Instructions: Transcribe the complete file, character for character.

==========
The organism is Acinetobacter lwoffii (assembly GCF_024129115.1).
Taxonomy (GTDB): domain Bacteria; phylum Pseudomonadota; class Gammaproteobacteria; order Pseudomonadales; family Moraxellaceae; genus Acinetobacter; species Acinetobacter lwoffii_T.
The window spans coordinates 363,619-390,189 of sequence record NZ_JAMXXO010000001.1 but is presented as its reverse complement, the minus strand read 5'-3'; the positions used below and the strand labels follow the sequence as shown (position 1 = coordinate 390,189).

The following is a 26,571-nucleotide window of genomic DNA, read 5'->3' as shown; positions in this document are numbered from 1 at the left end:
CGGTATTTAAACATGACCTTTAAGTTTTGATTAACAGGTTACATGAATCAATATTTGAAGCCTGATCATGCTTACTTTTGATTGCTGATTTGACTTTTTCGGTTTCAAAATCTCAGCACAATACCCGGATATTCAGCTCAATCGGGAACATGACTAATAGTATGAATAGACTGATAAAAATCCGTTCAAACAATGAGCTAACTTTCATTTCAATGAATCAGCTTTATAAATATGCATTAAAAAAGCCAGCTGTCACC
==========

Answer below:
The organism is Acinetobacter lwoffii (assembly GCF_024129115.1).
Taxonomy (GTDB): domain Bacteria; phylum Pseudomonadota; class Gammaproteobacteria; order Pseudomonadales; family Moraxellaceae; genus Acinetobacter; species Acinetobacter lwoffii_T.
The window spans coordinates 363,619-390,189 of sequence record NZ_JAMXXO010000001.1 but is presented as its reverse complement, the minus strand read 5'-3'; the positions used below and the strand labels follow the sequence as shown (position 1 = coordinate 390,189).

The following is a 26,571-nucleotide window of genomic DNA, read 5'->3' as shown; positions in this document are numbered from 1 at the left end:
CGGTATTTAAACATGACCTTTAAGTTTTGATTAACAGGTTACATGAATCAATATTTGAAGCCTGATCATGCTTACTTTTGATTGCTGATTTGACTTTTTCGGTTTCAAAATCTCAGCACAATACCCGGATATTCAGCTCAATCGGGAACATGACTAATAGTATGAATAGACTGATAAAAATCCGTTCAAACAATGAGCTAACTTTCATTTCAATGAATCAGCTTTATAAATATGCATTAAAAAAGCCAGCTGTCACC